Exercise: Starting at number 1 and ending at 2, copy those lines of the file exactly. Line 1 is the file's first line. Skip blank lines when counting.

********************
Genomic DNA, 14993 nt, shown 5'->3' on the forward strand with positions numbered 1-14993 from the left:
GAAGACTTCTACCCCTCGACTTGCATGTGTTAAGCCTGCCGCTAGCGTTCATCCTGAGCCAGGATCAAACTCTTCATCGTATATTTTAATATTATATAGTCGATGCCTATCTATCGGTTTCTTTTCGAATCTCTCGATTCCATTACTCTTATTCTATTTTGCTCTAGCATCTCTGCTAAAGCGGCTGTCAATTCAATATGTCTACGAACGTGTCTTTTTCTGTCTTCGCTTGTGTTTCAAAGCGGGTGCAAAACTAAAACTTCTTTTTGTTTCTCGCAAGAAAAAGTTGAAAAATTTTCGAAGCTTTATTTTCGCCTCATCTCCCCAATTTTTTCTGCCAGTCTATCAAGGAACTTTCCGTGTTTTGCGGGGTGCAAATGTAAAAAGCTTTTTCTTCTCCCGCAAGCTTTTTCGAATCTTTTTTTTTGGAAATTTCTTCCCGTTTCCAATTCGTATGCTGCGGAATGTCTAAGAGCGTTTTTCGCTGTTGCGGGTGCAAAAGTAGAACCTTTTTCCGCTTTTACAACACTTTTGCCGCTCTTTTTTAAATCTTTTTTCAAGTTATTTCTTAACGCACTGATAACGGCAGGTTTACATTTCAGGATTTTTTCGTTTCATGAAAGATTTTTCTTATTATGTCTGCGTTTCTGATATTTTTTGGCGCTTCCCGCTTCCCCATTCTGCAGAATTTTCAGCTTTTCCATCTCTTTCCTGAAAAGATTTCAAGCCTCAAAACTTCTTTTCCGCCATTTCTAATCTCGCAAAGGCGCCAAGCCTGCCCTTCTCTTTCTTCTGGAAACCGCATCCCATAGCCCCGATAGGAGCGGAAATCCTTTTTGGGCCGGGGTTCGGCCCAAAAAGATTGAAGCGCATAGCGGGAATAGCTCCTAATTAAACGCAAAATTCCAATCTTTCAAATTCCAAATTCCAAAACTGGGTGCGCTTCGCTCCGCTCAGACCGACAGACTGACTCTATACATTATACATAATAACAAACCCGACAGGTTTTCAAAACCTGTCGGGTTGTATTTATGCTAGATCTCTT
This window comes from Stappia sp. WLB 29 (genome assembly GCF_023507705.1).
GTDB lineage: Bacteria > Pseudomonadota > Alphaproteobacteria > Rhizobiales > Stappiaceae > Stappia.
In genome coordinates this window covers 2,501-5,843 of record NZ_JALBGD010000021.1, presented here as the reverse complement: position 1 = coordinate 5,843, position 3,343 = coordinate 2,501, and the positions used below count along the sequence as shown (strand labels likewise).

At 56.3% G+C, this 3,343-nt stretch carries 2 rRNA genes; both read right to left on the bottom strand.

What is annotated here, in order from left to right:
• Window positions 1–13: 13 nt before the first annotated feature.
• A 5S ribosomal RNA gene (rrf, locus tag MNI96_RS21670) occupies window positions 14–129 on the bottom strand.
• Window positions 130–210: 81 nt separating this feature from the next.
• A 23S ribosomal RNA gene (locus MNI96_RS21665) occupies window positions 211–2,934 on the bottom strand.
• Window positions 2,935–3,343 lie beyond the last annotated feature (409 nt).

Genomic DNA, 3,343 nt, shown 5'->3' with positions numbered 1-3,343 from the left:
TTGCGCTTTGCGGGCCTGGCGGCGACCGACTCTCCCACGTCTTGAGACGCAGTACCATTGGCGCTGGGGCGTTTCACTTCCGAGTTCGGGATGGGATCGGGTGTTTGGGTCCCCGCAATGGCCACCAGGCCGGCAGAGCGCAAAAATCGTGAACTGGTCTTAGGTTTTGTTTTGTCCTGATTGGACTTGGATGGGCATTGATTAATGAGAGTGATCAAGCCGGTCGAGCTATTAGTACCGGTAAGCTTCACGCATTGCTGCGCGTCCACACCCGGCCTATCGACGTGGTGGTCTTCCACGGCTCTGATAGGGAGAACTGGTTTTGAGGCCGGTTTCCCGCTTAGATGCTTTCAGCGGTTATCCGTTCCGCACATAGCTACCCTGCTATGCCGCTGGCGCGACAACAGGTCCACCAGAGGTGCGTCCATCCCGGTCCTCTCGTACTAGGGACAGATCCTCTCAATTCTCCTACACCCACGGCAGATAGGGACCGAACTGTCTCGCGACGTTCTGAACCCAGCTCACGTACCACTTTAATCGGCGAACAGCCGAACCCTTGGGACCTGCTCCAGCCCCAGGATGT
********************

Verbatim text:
Genomic DNA, 14993 nt, shown 5'->3' on the forward strand with positions numbered 1-14993 from the left:
GAAGACTTCTACCCCTCGACTTGCATGTGTTAAGCCTGCCGCTAGCGTTCATCCTGAGCCAGGATCAAACTCTTCATCGTATATTTTAATATTATATAGTCGATGCCTATCTATCGGTTTCTTTTCGAATCTCTCGATTCCATTACTCTTATTCTATTTTGCTCTAGCATCTCTGCTAAAGCGGCTGTCAATTCAATATGTCTACGAACGTGTCTTTTTCTGTCTTCGCTTGTGTTTCAAAGCGGGTGCAAAACTAAAACTTCTTTTTGTTTCTCGCAAGAAAAAGTTGAAAAATTTTCGAAGCTTTATTTTCGCCTCATCTCCCCAATTTTTTCTGCCAGTCTATCAAGGAACTTTCCGTGTTTTGCGGGGTGCAAATGTAAAAAGCTTTTTCTTCTCCCGCAAGCTTTTTCGAATCTTTTTTTTTGGAAATTTCTTCCCGTTTCCAATTCGTATGCTGCGGAATGTCTAAGAGCGTTTTTCGCTGTTGCGGGTGCAAAAGTAGAACCTTTTTCCGCTTTTACAACACTTTTGCCGCTCTTTTTTAAATCTTTTTTCAAGTTATTTCTTAACGCACTGATAACGGCAGGTTTACATTTCAGGATTTTTTCGTTTCATGAAAGATTTTTCTTATTATGTCTGCGTTTCTGATATTTTTTGGCGCTTCCCGCTTCCCCATTCTGCAGAATTTTCAGCTTTTCCATCTCTTTCCTGAAAAGATTTCAAGCCTCAAAACTTCTTTTCCGCCATTTCTAATCTCGCAAAGGCGCCAAGCCTGCCCTTCTCTTTCTTCTGGAAACCGCATCCCATAGCCCCGATAGGAGCGGAAATCCTTTTTGGGCCGGGGTTCGGCCCAAAAAGATTGAAGCGCATAGCGGGAATAGCTCCTAATTAAACGCAAAATTCCAATCTTTCAAATTCCAAATTCCAAAACTGGGTGCGCTTCGCTCCGCTCAGACCGACAGACTGACTCTATACATTATACATAATAACAAACCCGACAGGTTTTCAAAACCTGTCGGGTTGTATTTATGCTAGATCTCTT